Although the integration is highly complex, consideration is required of the degree to which existing eutrophication problems are likely to be influenced by climate change-induced variation of marine and coastal ecological, physical and chemical systems, and, in particular, the degree to which climate change will exacerbate future eutrophication problems and possibly increase the proliferation of harmful algal bloom. In marine and coastal waters, eutrophication occurs as a result of the additions of chemical nutrients, principally nitrogen and phosphates, which can promote excessive amounts of algal growth and may result in undesirable ecological balance and degraded water quality.
Warm early summers may favour spring spawning zooplanktivourous fish at the expense of autumn spawning species in oligotrophic lakes. This may lead to altered nutrient status and nutrient and phosphate rations. Changes in climate patterns and related runoff regimes can significantly influence nutrient losses from catchments. Future levels will be sensitive to: changes in the timing of seasonal and annual events (spring runoff, autumn low flow, ice and snow cover), and the frequency and severity of extreme events (floods, droughts, erosion).
Impacts of increased water temperatures may increase productivity, leading to higher phytoplankton biomass and the occurrence of phytoplankton blooms. Warm early summers may favour spring-spawning zooplanktivorous fish at the expense of autumn spawning species in oligotrophic lakes. This may lead to altered nutrient status and nutrient and phosphate ratios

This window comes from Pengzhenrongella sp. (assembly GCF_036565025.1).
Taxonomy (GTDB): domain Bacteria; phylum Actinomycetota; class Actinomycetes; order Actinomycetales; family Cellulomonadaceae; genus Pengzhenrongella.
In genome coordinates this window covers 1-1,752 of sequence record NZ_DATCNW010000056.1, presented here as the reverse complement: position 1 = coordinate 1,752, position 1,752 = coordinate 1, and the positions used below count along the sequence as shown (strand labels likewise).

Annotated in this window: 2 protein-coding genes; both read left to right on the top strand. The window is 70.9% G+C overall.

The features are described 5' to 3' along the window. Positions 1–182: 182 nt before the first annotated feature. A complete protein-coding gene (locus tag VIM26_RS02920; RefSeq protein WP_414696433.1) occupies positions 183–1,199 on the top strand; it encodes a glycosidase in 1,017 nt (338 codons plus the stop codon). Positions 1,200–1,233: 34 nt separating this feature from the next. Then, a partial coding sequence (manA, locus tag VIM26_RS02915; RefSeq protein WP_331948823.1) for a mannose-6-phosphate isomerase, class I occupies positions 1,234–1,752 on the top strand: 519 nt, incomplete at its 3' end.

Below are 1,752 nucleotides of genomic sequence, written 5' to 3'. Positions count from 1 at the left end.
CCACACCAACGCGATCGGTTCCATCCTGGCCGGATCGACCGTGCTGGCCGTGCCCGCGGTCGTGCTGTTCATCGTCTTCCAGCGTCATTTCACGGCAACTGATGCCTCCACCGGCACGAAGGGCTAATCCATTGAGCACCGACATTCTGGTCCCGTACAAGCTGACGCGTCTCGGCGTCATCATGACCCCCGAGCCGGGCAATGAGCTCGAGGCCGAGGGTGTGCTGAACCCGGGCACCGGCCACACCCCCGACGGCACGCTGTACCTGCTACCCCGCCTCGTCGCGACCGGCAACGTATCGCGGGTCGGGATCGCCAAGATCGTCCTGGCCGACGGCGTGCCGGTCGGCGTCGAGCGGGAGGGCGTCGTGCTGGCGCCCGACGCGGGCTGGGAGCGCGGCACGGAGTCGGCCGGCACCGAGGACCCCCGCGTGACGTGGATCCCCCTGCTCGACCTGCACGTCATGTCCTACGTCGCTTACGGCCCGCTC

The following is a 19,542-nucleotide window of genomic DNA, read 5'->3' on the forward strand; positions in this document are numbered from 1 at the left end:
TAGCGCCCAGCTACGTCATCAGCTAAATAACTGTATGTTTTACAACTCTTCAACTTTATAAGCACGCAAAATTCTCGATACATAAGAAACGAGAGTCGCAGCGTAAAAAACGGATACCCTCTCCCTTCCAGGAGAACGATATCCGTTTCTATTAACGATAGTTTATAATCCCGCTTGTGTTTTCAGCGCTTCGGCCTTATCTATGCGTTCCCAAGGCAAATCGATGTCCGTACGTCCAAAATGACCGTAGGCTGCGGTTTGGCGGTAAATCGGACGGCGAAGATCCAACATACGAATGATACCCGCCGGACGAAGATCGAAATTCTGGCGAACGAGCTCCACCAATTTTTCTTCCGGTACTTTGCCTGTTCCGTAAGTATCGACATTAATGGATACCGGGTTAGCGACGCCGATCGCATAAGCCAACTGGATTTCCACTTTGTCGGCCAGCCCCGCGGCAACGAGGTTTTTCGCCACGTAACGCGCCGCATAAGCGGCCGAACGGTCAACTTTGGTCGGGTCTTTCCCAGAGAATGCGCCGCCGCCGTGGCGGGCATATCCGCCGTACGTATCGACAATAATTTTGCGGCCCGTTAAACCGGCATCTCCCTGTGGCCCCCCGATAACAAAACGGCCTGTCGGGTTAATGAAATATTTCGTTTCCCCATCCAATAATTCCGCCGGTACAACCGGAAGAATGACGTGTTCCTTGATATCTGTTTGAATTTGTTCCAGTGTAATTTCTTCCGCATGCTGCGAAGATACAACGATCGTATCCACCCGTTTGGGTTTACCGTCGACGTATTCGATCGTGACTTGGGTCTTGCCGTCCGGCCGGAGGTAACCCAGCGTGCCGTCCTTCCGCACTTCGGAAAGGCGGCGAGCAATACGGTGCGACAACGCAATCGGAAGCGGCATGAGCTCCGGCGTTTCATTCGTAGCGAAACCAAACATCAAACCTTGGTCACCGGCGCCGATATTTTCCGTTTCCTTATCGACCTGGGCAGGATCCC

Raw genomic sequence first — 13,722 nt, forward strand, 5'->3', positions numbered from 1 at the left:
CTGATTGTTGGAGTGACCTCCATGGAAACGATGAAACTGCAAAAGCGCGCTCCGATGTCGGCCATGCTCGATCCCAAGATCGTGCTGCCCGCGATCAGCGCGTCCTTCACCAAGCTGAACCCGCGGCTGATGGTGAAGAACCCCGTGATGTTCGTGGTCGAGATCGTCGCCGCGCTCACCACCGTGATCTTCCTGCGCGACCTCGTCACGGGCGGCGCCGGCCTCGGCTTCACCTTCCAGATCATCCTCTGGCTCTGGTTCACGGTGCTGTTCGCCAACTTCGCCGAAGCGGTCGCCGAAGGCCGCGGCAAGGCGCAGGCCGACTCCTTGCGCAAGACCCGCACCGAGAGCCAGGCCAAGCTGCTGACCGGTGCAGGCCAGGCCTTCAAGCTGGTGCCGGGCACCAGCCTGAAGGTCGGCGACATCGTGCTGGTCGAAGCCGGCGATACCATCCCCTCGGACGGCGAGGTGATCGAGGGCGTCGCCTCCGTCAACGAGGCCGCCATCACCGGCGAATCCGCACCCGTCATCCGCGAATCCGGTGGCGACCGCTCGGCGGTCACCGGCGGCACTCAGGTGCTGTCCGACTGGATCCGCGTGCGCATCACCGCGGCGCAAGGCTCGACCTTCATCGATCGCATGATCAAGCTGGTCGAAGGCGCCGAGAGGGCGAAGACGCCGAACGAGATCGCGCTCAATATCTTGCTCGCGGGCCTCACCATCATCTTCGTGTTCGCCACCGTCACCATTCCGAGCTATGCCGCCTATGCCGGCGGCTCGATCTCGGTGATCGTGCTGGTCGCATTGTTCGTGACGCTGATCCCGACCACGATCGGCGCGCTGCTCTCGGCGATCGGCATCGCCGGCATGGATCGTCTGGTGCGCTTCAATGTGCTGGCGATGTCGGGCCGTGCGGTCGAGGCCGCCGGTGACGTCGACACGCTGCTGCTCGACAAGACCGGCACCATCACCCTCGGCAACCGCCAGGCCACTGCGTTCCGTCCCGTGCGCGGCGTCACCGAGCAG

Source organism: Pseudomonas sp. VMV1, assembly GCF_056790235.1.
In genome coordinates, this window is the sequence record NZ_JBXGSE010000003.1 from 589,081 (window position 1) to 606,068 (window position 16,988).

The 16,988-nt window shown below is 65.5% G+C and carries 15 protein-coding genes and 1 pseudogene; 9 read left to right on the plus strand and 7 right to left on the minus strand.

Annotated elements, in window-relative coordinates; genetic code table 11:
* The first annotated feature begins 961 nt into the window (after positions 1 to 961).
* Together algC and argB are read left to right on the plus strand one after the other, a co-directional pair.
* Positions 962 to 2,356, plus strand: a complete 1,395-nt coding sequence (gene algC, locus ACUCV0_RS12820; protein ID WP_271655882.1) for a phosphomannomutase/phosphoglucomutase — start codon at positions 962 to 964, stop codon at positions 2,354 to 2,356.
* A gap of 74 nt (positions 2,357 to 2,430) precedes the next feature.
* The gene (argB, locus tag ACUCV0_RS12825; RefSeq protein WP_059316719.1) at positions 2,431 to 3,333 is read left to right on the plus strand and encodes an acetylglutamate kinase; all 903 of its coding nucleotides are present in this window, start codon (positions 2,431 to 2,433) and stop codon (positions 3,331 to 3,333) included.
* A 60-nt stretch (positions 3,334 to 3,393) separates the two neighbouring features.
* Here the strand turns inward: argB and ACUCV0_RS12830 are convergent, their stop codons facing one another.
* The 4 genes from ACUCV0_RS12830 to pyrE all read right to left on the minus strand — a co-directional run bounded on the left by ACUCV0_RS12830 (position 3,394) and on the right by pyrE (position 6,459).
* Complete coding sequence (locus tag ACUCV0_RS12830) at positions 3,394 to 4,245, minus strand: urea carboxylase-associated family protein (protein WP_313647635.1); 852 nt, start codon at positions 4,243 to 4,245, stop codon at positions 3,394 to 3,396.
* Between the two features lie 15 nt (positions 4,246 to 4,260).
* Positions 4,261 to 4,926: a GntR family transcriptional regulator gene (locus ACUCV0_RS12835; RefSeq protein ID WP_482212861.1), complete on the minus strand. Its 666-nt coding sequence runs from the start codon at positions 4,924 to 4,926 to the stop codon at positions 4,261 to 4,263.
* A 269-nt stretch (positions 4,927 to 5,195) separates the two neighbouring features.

Warm and dry years are associated with reduced influxes of nutrients (particularly nitrate) in runoff, but may also lower minimum water levels, increasing re-suspension (particularly phosphate) from bottom sediments in shallow lakes. Changing nutrient and phosphate ratios which may lead to phytoplankton dominance shifts, with lower relative nutrient availability.
Climate scenarios point to moderate increases in mean annual river flow to the Black and Baltic by the late 21st century. Reduced influence of snow melt will increase the synchronisation between precipitation and stream discharge, reducing and extending summertime base flow but increasing wintertime runoff.
Coastal areas may become more vulnerable to rainstorms and flood events, with severe effects on agricultural activities in former floodplain areas, as well as nutrient losses. Responses of nutrient losses to climate change will be faster and more direct in small agricultural catchments; internal material cycles will lead to more complicated dynamics in large catchments.
There are concerns as to whether land use changes will result in large eutrophication effects, such as the growth of bio-fuels and bio-energy crops. To what degree will hotter, dryer summers in regions that are already eutrophic, like the Baltic or Black Seas, result in changes to coastal water quality? What are the likely impacts of increased stratification on inshore waters? What options are available to mitigate increased eutrophication?
Some of these questions could be answered by examining historical time- series data. Others by using coupled climate-catchment-ecosystem models, or perhaps even using experimental mesocosms. It is essential that combinations of methods be used. It can also be difficult to separate the symptoms of eutrophication from climate change impacts. For example; while nutrient enrichment is a first-order cause of eutrophication; weather, wind, storminess, local physiographic conditions and cloud variation also determine the extent to which nutrient enrichment is likely to become problematic.